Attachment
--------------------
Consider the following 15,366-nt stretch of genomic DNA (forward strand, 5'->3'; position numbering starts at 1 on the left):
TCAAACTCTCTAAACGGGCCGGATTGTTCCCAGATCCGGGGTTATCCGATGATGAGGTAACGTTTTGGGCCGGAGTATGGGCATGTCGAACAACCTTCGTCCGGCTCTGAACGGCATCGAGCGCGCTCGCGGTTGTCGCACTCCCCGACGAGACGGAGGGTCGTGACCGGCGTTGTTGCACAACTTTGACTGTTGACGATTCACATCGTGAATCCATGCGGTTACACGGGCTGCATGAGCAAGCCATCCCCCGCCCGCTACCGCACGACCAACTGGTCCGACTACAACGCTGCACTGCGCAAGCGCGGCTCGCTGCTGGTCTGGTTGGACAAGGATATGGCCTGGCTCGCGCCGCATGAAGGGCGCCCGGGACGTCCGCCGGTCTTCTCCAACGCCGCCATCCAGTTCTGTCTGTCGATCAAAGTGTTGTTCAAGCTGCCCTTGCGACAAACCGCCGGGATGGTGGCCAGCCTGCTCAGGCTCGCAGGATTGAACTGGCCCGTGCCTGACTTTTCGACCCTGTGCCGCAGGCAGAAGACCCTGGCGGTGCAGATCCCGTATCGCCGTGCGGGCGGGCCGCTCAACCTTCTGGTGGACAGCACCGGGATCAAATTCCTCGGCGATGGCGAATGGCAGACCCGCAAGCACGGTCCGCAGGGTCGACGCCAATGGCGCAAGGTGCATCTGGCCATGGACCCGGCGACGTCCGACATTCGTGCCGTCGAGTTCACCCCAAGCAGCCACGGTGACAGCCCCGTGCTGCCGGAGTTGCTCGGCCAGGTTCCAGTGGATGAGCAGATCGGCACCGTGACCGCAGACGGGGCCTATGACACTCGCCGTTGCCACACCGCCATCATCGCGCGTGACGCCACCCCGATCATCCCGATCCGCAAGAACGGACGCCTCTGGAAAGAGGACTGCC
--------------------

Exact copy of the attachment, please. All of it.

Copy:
Consider the following 15,366-nt stretch of genomic DNA (forward strand, 5'->3'; position numbering starts at 1 on the left):
TCAAACTCTCTAAACGGGCCGGATTGTTCCCAGATCCGGGGTTATCCGATGATGAGGTAACGTTTTGGGCCGGAGTATGGGCATGTCGAACAACCTTCGTCCGGCTCTGAACGGCATCGAGCGCGCTCGCGGTTGTCGCACTCCCCGACGAGACGGAGGGTCGTGACCGGCGTTGTTGCACAACTTTGACTGTTGACGATTCACATCGTGAATCCATGCGGTTACACGGGCTGCATGAGCAAGCCATCCCCCGCCCGCTACCGCACGACCAACTGGTCCGACTACAACGCTGCACTGCGCAAGCGCGGCTCGCTGCTGGTCTGGTTGGACAAGGATATGGCCTGGCTCGCGCCGCATGAAGGGCGCCCGGGACGTCCGCCGGTCTTCTCCAACGCCGCCATCCAGTTCTGTCTGTCGATCAAAGTGTTGTTCAAGCTGCCCTTGCGACAAACCGCCGGGATGGTGGCCAGCCTGCTCAGGCTCGCAGGATTGAACTGGCCCGTGCCTGACTTTTCGACCCTGTGCCGCAGGCAGAAGACCCTGGCGGTGCAGATCCCGTATCGCCGTGCGGGCGGGCCGCTCAACCTTCTGGTGGACAGCACCGGGATCAAATTCCTCGGCGATGGCGAATGGCAGACCCGCAAGCACGGTCCGCAGGGTCGACGCCAATGGCGCAAGGTGCATCTGGCCATGGACCCGGCGACGTCCGACATTCGTGCCGTCGAGTTCACCCCAAGCAGCCACGGTGACAGCCCCGTGCTGCCGGAGTTGCTCGGCCAGGTTCCAGTGGATGAGCAGATCGGCACCGTGACCGCAGACGGGGCCTATGACACTCGCCGTTGCCACACCGCCATCATCGCGCGTGACGCCACCCCGATCATCCCGATCCGCAAGAACGGACGCCTCTGGAAAGAGGACTGCC